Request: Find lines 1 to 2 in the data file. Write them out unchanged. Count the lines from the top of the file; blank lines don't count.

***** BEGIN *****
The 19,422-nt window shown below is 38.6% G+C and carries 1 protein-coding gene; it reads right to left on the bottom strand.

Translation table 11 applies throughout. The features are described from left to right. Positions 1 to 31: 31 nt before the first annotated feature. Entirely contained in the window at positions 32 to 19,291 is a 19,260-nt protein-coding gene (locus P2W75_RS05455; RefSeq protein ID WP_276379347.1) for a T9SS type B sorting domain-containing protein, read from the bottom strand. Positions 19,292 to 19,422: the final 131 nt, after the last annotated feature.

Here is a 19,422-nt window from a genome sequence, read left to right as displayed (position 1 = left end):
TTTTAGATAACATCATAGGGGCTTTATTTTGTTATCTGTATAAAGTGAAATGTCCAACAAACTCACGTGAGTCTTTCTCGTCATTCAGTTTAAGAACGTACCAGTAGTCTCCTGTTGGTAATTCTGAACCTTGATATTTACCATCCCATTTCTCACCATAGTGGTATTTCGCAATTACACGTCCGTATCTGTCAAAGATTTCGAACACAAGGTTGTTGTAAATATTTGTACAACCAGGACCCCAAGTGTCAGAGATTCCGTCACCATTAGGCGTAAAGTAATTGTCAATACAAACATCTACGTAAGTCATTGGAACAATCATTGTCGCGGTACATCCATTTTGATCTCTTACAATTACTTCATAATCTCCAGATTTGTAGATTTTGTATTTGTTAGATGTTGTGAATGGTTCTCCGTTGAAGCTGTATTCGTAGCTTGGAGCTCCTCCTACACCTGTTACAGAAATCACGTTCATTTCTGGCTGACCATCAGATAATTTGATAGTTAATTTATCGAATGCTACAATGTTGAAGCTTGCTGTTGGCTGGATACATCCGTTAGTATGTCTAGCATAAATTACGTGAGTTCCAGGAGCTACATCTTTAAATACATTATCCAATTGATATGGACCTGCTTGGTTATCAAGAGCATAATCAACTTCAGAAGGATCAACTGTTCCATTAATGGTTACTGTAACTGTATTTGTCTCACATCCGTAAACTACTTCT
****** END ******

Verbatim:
The 19,422-nt window shown below is 38.6% G+C and carries 1 protein-coding gene; it reads right to left on the bottom strand.

Translation table 11 applies throughout. The features are described from left to right. Positions 1 to 31: 31 nt before the first annotated feature. Entirely contained in the window at positions 32 to 19,291 is a 19,260-nt protein-coding gene (locus P2W75_RS05455; RefSeq protein ID WP_276379347.1) for a T9SS type B sorting domain-containing protein, read from the bottom strand. Positions 19,292 to 19,422: the final 131 nt, after the last annotated feature.